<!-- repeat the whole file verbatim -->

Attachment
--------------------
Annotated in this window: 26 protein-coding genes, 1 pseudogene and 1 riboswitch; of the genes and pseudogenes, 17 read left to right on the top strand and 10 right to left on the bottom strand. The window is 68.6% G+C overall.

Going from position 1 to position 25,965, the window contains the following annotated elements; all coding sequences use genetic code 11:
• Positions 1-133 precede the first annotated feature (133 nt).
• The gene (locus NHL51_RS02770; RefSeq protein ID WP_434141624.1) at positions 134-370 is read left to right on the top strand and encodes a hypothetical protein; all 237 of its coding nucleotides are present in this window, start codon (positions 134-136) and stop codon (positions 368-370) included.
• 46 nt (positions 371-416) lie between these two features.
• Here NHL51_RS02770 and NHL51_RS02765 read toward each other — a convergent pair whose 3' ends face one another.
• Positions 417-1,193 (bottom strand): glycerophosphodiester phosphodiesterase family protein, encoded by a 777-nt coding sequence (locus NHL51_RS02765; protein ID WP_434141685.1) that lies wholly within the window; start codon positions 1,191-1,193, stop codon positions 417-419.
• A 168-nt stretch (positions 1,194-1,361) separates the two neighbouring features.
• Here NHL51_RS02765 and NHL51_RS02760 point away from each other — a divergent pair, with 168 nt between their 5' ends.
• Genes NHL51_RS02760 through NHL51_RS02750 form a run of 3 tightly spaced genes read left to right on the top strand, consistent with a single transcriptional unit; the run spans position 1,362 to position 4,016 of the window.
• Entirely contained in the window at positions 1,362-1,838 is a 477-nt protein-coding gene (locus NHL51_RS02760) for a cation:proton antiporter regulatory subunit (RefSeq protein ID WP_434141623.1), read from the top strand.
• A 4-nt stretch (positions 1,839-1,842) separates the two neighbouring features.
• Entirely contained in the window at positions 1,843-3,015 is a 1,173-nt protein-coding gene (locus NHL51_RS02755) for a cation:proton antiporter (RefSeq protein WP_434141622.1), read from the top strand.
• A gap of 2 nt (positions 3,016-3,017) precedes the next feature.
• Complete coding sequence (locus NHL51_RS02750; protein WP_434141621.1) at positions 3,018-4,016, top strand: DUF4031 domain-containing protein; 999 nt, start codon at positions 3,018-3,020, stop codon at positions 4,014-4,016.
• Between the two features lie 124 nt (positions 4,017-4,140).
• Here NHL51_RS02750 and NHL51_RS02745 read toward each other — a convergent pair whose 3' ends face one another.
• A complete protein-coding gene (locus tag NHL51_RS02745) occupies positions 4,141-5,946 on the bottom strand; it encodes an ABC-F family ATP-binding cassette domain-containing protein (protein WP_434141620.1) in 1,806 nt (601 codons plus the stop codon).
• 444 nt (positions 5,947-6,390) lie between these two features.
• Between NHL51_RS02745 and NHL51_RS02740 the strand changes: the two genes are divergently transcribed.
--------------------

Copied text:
Annotated in this window: 26 protein-coding genes, 1 pseudogene and 1 riboswitch; of the genes and pseudogenes, 17 read left to right on the top strand and 10 right to left on the bottom strand. The window is 68.6% G+C overall.

Going from position 1 to position 25,965, the window contains the following annotated elements; all coding sequences use genetic code 11:
• Positions 1-133 precede the first annotated feature (133 nt).
• The gene (locus NHL51_RS02770; RefSeq protein ID WP_434141624.1) at positions 134-370 is read left to right on the top strand and encodes a hypothetical protein; all 237 of its coding nucleotides are present in this window, start codon (positions 134-136) and stop codon (positions 368-370) included.
• 46 nt (positions 371-416) lie between these two features.
• Here NHL51_RS02770 and NHL51_RS02765 read toward each other — a convergent pair whose 3' ends face one another.
• Positions 417-1,193 (bottom strand): glycerophosphodiester phosphodiesterase family protein, encoded by a 777-nt coding sequence (locus NHL51_RS02765; protein ID WP_434141685.1) that lies wholly within the window; start codon positions 1,191-1,193, stop codon positions 417-419.
• A 168-nt stretch (positions 1,194-1,361) separates the two neighbouring features.
• Here NHL51_RS02765 and NHL51_RS02760 point away from each other — a divergent pair, with 168 nt between their 5' ends.
• Genes NHL51_RS02760 through NHL51_RS02750 form a run of 3 tightly spaced genes read left to right on the top strand, consistent with a single transcriptional unit; the run spans position 1,362 to position 4,016 of the window.
• Entirely contained in the window at positions 1,362-1,838 is a 477-nt protein-coding gene (locus NHL51_RS02760) for a cation:proton antiporter regulatory subunit (RefSeq protein ID WP_434141623.1), read from the top strand.
• A 4-nt stretch (positions 1,839-1,842) separates the two neighbouring features.
• Entirely contained in the window at positions 1,843-3,015 is a 1,173-nt protein-coding gene (locus NHL51_RS02755) for a cation:proton antiporter (RefSeq protein WP_434141622.1), read from the top strand.
• A gap of 2 nt (positions 3,016-3,017) precedes the next feature.
• Complete coding sequence (locus NHL51_RS02750; protein WP_434141621.1) at positions 3,018-4,016, top strand: DUF4031 domain-containing protein; 999 nt, start codon at positions 3,018-3,020, stop codon at positions 4,014-4,016.
• Between the two features lie 124 nt (positions 4,017-4,140).
• Here NHL51_RS02750 and NHL51_RS02745 read toward each other — a convergent pair whose 3' ends face one another.
• A complete protein-coding gene (locus tag NHL51_RS02745) occupies positions 4,141-5,946 on the bottom strand; it encodes an ABC-F family ATP-binding cassette domain-containing protein (protein WP_434141620.1) in 1,806 nt (601 codons plus the stop codon).
• 444 nt (positions 5,947-6,390) lie between these two features.
• Between NHL51_RS02745 and NHL51_RS02740 the strand changes: the two genes are divergently transcribed.